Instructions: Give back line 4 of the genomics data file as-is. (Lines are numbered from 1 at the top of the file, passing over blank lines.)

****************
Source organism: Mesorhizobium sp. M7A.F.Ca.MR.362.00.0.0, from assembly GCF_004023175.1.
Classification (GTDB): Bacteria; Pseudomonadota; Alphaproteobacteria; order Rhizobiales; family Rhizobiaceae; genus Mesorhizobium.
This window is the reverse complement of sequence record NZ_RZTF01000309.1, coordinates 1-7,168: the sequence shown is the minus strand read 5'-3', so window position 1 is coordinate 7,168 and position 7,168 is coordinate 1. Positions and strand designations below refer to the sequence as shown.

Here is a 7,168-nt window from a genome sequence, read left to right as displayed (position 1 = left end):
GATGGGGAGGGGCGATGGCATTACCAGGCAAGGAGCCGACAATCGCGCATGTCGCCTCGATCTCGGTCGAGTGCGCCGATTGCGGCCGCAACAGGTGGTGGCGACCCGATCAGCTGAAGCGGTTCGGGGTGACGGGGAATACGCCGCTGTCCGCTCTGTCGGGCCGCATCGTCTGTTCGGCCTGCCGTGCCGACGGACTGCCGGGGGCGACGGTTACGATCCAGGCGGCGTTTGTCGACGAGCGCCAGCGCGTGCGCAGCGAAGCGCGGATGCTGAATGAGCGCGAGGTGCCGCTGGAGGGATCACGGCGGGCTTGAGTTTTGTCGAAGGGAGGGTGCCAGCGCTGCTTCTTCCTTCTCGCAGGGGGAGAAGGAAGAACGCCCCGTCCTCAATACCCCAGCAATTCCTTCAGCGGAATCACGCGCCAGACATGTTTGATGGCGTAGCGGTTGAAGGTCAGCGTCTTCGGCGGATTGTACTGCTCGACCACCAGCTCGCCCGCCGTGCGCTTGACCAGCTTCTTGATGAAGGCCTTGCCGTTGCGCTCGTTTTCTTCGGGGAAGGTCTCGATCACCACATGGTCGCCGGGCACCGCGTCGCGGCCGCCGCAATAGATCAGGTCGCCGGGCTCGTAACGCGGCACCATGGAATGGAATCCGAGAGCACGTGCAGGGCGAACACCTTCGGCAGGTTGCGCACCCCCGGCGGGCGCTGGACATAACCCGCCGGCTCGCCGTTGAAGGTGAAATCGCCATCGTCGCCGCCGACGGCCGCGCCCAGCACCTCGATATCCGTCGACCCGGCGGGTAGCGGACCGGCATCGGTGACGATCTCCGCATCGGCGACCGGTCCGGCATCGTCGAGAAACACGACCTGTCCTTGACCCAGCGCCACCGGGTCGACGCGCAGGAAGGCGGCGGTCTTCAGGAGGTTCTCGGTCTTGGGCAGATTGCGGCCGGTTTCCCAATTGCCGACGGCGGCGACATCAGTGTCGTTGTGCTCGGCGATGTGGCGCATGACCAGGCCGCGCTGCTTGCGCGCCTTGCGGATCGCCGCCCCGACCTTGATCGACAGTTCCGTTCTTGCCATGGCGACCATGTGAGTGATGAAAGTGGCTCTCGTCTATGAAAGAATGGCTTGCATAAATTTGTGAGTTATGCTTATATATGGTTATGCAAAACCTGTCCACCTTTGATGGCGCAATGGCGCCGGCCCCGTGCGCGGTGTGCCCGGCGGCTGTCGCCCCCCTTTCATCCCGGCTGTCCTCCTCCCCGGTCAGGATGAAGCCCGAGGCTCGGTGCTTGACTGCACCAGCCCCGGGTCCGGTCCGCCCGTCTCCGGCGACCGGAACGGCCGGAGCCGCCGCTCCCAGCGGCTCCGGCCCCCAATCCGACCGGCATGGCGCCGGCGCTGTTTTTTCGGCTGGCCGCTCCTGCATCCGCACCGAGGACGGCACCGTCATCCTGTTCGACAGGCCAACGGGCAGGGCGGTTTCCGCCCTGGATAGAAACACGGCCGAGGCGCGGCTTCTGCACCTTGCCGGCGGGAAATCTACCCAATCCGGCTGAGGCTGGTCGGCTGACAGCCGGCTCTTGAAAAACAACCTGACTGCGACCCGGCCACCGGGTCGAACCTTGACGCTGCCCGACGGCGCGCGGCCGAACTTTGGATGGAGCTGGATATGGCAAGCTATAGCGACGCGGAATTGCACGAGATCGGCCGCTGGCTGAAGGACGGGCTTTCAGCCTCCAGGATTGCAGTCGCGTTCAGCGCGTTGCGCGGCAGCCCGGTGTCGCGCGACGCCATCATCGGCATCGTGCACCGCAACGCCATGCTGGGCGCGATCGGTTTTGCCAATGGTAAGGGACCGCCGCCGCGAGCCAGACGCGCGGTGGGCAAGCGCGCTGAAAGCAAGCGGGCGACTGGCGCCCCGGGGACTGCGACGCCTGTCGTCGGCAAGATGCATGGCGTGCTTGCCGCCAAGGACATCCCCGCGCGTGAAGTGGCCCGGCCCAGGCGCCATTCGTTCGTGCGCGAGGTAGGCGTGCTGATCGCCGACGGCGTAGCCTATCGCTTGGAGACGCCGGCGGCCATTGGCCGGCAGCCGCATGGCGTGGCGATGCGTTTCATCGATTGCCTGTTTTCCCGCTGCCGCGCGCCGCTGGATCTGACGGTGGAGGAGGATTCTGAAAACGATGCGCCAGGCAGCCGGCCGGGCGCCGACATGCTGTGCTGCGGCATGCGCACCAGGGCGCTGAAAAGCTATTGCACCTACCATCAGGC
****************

Here is a 7,168-nt window from a genome sequence, read left to right as displayed (position 1 = left end):